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National Geographic acknowledges decades-long coverage was racist

The Telegraph logo The Telegraph 4 days ago By Mark Molloy

National Geographic has admitted its past reporting on different cultures around the world was racist.

The US magazine acknowledged in an editorial that for decades its “coverage was racist”, adding that the only way to rise above its past was to “acknowledge it”.

For its upcoming issue, dedicated solely to race and how it “defines, separates, and unites us”, the magazine asked a preeminent historian to examine the publication’s own history.

Susan Goldberg, the magazine’s Editor in Chief, admitted she was left “speechless” by some of the racist coverage, adding: “It hurts to share the appalling stories from the magazine’s past.”

One shocking example is a story published in 1916 about Australia that featured a photo of two Aboriginal people with the caption: “These savages rank lowest in intelligence of all human beings.”

The magazine also “all but ignored” minority groups in the United States until the 1970s, only showing them as labourers or domestic workers, while it used “every type of cliche” when frequently presenting “natives” abroad as unclothed, happy hunters and noble savages

In 1941, a slavery-era slur was used to describe California cotton workers, while in other  past editions an “excess” of pictures glamorously depicting Pacific-island women were also uncovered.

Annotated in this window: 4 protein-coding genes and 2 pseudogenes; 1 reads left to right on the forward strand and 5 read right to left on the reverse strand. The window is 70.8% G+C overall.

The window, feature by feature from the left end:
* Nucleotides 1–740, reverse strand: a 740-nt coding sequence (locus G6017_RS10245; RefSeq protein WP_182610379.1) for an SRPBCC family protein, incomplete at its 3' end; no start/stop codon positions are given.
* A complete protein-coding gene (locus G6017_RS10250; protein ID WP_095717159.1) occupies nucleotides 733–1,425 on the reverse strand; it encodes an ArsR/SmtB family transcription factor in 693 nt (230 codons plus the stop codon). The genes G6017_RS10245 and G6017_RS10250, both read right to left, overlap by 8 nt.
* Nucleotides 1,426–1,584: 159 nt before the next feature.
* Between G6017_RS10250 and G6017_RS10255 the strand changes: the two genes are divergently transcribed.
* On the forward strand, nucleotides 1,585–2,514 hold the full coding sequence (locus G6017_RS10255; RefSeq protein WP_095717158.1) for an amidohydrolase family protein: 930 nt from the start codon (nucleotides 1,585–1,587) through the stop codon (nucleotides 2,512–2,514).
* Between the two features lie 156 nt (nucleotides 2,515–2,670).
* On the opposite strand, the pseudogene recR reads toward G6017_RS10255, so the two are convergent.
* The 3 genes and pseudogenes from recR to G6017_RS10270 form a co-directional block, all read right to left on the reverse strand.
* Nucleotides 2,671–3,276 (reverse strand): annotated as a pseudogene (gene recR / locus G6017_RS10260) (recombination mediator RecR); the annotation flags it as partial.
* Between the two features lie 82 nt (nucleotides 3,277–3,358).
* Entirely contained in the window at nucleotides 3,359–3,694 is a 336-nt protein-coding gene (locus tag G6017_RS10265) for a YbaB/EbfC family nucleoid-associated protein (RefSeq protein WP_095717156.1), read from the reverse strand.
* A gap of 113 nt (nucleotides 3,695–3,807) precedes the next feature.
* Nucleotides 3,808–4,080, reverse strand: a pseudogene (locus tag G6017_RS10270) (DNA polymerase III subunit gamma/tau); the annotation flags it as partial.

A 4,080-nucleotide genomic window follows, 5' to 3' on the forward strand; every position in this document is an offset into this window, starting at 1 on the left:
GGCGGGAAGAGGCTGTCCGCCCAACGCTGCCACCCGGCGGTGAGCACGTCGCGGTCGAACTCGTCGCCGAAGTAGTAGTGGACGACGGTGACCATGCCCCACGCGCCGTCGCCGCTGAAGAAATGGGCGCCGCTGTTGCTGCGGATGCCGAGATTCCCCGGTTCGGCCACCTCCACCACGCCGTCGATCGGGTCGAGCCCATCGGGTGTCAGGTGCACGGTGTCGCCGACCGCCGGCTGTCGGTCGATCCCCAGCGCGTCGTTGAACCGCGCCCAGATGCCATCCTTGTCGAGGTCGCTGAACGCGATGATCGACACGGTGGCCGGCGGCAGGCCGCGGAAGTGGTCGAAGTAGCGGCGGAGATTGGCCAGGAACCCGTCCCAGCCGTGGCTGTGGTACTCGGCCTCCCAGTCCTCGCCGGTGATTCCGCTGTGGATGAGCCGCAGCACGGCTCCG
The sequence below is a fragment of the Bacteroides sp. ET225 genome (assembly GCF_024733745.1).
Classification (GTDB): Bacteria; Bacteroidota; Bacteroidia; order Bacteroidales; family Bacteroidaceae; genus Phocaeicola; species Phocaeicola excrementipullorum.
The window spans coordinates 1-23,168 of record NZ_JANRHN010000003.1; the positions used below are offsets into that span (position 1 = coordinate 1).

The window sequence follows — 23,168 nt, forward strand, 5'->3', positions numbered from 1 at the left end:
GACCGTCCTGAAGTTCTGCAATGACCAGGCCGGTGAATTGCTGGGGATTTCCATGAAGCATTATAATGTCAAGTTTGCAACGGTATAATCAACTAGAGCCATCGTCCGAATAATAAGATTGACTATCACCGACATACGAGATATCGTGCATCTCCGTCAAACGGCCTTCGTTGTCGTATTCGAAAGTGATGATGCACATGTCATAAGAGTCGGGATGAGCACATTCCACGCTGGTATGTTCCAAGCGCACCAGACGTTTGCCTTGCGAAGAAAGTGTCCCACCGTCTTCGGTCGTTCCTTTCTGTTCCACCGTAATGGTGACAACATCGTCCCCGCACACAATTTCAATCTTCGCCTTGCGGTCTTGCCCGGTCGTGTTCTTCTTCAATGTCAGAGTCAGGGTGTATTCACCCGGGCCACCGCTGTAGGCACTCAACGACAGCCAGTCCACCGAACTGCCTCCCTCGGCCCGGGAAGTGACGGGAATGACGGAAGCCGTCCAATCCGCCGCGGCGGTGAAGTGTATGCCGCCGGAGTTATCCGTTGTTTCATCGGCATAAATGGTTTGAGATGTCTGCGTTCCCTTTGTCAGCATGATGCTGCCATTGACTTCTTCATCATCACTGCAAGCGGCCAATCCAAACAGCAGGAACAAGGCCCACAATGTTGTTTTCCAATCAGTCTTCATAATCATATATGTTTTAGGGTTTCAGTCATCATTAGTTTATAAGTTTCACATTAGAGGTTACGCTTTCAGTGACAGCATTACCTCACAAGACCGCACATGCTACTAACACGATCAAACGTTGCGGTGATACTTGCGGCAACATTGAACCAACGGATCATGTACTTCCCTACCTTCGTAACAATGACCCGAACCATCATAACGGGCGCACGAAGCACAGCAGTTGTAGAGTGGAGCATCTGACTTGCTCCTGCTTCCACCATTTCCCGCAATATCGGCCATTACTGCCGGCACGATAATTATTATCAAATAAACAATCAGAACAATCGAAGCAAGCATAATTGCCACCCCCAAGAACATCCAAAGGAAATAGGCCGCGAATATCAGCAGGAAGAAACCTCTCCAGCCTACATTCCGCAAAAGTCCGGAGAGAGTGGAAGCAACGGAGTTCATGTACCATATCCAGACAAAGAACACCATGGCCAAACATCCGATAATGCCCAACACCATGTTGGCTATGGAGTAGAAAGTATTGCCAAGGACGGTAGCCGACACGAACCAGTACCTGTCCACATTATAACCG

A 1962 issue ran photos of “civilised” Westerners showing “uncivilised” natives from Timor island in south-east Asia new technology creating a “us-and-them dichotomy”, said historian John Edwin Mason.

Professor Mason, an expert on the history of Africa at the University of Virginia, said the National Geographic, who excluded African Americans from becoming members through the 1940s, did little to fight stereotypes ingrained in white American culture

“Americans got ideas about the world from Tarzan movies and crude racist caricatures,” he said.

“Segregation was the way it was. National Geographic wasn’t teaching as much as reinforcing messages they already received and doing so in a magazine that had tremendous authority.

“National Geographic comes into existence at the height of colonialism, and the world was divided into the colonisers and the colonised. That was a colour line, and National Geographic was reflecting that view of the world.”

Ms Goldberg urged readers to “confront today’s shameful use of racism as a political strategy and prove we are better than this”.

The cover of its latest issue features “one in a million” 11-year-old twins Marcia and Millie Biggs who have different skin colours.


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